Superman is disappointed with Bruce's approach, and decides to show him something. Lifting the Dark Knight high above his city, Superman urges him to see the good within Gotham's citizens in their every day life. Gotham's present is full of acts of good will and kindness above and beyond its crime and dirt.
Superman takes Bruce to the home of Commissioner Gordon, where he has invited one of his officers to share some 'cheer' with he and his wife. The officer comments that there were some Batman sightings across the city, but things seem otherwise quiet. Gordon admits that his relationship with the vigilante isn't easy to keep, and his guest suggests that Batman is a necessary evil. Gordon responds that Batman is by no means evil, but that he walks a fine line and occasionally blurs that line too much. He likes to think that he can temper that instability in Batman.
Afterwards, Superman drops Batman off at the Batmobile, warning his friend to take steps to improve his health. As Bruce makes his way to the car, though, it suddenly explodes, knocking him back. Nearly unconscious, Bruce only has enough time to see a figure approaching before he blacks out. The Joker drags Batman from the alley into a cemetery. He kicks the unconscious Dark Knight into an open grave, and begins shovelling dirt on top.
In his unconsciousness, Batman dreams of a future without him. The city is full of riots, and it has been overrun by rival gangs inspired by his example - only more willing to cross the line. These gangs are at war with another gang inspired by the Joker. James Gordon is tried for aiding and abetting a known criminal, obstructing justice, harbouring a known fugitive, malfeasance in office, and accessory. He is found guilty and sentenced to 30 years without parole. Wayne Manor and its contents are sold at auction and Alfred watches his life taken away from him. Everyone who had cared for Batman is worse off - and why should they care if he died when it seemed to them that he didn't care for them at all? Realizing that he has a chance to make this all right, Batman returns to consciousness, and thrusts his fist up through the dirt which had covered him.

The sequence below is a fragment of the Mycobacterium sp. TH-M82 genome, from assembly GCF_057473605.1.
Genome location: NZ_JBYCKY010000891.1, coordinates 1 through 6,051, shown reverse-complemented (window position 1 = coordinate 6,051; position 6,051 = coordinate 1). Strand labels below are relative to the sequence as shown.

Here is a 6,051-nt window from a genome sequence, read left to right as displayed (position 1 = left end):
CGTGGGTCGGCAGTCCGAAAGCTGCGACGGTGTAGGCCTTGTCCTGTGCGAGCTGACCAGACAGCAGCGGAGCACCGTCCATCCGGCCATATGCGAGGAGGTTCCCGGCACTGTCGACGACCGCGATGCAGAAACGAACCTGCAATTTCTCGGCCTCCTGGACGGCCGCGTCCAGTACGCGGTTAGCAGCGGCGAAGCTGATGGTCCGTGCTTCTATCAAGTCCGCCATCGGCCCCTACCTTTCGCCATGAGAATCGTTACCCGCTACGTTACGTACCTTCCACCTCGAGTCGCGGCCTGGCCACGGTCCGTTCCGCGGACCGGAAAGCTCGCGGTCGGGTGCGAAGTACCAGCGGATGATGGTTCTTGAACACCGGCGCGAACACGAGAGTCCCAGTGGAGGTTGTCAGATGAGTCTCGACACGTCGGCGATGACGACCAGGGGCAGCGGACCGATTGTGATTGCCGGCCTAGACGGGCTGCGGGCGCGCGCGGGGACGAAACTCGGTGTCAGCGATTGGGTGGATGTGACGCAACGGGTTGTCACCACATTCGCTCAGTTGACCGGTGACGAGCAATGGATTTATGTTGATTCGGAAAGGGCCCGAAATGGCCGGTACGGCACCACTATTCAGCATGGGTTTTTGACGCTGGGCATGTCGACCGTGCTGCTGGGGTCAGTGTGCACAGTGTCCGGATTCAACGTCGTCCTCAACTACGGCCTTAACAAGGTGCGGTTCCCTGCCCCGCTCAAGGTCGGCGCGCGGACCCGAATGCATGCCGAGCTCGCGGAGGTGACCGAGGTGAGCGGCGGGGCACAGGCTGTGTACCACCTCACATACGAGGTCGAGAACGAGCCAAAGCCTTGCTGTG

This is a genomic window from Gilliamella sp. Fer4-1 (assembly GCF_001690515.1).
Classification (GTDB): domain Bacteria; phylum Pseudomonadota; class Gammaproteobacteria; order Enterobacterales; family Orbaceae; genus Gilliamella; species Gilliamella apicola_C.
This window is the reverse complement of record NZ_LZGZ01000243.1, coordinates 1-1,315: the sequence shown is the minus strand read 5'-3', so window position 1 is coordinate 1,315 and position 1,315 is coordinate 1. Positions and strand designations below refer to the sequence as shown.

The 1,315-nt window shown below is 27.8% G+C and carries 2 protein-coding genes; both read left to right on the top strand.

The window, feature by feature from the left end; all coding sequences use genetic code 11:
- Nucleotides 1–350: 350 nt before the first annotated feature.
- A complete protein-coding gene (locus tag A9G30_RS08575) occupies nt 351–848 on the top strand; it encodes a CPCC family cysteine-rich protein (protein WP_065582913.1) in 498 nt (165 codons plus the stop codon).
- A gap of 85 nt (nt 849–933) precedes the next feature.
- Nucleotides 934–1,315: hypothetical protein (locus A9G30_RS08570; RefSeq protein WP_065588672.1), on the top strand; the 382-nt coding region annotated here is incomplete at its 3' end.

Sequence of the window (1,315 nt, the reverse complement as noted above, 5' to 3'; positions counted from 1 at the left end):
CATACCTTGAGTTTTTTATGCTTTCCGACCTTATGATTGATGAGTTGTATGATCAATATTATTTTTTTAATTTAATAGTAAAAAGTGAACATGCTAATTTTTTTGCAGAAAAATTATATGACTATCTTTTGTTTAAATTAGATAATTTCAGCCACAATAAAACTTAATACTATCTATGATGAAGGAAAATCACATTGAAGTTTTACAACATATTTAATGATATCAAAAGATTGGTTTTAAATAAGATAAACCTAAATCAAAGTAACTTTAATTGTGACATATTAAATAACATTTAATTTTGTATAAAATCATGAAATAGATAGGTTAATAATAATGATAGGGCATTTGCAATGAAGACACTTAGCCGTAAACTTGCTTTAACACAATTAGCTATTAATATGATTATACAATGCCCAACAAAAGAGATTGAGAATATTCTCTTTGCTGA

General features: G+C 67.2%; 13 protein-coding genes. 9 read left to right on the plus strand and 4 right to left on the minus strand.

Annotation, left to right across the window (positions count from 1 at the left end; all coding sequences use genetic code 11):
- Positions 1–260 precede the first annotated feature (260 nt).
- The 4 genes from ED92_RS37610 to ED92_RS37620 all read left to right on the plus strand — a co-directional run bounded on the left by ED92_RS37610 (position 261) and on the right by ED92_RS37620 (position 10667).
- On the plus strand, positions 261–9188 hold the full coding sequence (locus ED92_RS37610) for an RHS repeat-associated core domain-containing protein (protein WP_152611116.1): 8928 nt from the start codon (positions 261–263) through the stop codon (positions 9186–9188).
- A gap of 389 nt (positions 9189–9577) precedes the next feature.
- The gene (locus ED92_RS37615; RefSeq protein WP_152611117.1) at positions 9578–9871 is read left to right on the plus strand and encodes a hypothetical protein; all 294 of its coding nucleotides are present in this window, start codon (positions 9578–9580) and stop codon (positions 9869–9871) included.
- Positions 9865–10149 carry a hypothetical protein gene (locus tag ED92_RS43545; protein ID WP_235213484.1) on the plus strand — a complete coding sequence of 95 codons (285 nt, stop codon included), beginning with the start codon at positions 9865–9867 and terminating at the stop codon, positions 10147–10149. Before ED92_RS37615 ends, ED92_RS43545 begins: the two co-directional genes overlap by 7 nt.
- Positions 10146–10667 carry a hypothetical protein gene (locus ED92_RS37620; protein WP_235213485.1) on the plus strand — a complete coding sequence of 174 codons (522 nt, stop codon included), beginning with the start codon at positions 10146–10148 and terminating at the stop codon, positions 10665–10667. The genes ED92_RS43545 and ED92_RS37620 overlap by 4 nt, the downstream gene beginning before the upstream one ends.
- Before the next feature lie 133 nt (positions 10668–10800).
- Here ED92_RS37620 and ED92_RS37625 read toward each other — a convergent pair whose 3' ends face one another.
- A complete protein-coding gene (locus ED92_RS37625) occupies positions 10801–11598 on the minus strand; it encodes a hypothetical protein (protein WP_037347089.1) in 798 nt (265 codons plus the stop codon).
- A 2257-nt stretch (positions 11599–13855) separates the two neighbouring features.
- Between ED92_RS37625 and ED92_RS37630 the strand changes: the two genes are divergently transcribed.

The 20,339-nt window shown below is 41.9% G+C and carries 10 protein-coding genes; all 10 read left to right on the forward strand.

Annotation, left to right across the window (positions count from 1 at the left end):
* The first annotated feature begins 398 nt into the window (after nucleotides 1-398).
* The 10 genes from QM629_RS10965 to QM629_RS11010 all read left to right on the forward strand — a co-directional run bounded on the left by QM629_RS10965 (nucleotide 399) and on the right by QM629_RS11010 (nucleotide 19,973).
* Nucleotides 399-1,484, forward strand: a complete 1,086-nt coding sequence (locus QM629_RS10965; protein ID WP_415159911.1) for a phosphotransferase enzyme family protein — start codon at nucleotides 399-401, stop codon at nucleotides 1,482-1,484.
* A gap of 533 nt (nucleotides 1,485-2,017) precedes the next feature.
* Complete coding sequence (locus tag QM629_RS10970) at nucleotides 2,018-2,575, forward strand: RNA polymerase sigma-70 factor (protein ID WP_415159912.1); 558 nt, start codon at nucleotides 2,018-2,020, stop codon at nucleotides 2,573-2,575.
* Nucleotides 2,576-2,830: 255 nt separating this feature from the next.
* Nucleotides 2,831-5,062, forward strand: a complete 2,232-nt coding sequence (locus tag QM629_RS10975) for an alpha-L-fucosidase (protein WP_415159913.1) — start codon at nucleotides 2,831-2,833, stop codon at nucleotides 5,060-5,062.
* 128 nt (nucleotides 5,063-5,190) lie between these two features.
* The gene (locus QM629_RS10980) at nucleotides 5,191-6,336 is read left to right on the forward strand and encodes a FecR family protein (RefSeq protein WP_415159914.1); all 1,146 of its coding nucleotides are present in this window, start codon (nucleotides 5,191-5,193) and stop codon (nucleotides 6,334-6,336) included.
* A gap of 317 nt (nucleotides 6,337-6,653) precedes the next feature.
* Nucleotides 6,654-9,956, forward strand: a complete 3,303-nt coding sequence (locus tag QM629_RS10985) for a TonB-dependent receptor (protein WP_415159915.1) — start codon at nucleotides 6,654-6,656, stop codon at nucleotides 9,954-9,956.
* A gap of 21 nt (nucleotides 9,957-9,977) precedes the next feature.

That night, Tim answers a knock on his door, and is horrified to find the Joker standing there. He begins laying out tools of torture on the table and demands to know where Bob is. When he threatens Tim's life, Bob gets up the nerve to come out with a baseball bat and threaten his one-time employer. Unfortunately, the Joker dodges the blow quickly and places the muzzle of a revolver in his face. He demands his money, and makes it clear that he will kill to get it.
Suddenly, Batman smashes through the window and knocks Joker to the floor. Before the clown can retrieve his gun, Bob Cratchit grabs it and turns the tables. He cries out that if the Joker wants to play games with his son's life, he will show him how to play, cocking the revolver. Joker dares him to fire, but Batman urges Bob to show his son that he is not a criminal; to show him what a hero is. Reluctantly, Bob lets the weapon drop, and Batman delivers the Joker to the police.
Tim and Bob are brought closer together by their experience, and Commissioner Gordon's faith in his mysterious friend is restored. Batman returns to the cave, and goes to sleep.
The next day, Batman furnishes the Cratchit household with a real Christmas tree, presents, and even a job for Bob courtesy of Bruce Wayne. Later, Bob would tell the story to his son, borrowing motifs from Charles Dickens' "A Christmas Carol", hoping to teach Tim that a man can change for the better.
- Dedicated to Lee Bermejo's grandmother Alice B. Fletcher and his wife Sara.
- Features a forward by Jim Lee.
- No trivia.
Links and References
- No external links.